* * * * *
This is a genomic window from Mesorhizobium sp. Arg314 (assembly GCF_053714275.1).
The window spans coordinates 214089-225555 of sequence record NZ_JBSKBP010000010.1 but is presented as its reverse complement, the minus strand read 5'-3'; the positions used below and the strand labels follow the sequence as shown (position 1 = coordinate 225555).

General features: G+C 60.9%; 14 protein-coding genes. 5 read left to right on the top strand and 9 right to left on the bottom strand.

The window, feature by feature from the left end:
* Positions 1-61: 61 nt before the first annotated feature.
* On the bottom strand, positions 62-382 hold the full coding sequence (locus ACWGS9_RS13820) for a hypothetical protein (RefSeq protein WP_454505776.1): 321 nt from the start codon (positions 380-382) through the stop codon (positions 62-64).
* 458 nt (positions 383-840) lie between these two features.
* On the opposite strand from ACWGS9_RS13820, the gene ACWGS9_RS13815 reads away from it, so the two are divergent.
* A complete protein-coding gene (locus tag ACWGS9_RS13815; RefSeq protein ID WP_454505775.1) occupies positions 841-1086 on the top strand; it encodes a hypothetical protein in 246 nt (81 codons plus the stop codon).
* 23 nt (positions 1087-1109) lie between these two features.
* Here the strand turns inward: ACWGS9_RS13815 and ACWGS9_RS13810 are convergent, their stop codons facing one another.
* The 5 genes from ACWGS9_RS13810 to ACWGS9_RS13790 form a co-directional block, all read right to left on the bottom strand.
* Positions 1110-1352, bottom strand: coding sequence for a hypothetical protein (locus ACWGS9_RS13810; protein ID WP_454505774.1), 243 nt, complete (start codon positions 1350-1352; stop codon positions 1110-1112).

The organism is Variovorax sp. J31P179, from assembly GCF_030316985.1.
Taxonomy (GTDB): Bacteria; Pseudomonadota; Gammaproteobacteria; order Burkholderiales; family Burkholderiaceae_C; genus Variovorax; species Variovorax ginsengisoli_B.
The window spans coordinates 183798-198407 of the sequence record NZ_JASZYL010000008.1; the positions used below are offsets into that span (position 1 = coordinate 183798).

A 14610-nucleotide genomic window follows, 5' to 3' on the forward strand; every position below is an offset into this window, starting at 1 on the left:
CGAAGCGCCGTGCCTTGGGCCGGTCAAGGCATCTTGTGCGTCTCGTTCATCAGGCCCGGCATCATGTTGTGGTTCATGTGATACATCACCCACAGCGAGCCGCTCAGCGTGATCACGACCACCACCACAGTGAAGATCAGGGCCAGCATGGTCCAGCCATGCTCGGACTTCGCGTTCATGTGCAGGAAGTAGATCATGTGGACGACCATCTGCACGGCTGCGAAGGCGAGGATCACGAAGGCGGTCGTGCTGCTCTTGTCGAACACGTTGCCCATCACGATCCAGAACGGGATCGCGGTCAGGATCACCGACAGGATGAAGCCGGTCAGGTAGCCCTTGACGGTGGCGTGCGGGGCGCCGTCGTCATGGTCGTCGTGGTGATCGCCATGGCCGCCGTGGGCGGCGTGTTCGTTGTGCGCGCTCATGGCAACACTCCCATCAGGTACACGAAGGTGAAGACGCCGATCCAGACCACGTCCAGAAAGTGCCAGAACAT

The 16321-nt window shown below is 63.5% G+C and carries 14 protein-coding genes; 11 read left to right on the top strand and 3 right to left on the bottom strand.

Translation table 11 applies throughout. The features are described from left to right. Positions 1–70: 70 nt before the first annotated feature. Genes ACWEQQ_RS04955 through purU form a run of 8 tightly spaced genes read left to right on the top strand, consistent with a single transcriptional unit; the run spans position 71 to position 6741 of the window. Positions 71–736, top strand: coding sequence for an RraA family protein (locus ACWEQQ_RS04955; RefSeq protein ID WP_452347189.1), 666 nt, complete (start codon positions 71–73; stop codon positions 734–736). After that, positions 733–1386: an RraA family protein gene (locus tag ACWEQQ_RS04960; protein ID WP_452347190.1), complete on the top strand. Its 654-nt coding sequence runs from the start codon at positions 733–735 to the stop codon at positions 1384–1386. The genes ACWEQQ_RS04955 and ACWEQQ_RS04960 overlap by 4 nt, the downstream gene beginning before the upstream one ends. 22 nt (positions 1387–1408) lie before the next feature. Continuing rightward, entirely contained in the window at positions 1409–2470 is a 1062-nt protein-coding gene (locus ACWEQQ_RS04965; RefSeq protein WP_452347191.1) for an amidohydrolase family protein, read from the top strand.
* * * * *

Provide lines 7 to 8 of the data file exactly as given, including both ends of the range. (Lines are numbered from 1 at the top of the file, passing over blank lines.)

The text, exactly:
* 458 nt (positions 383-840) lie between these two features.
* On the opposite strand from ACWGS9_RS13820, the gene ACWGS9_RS13815 reads away from it, so the two are divergent.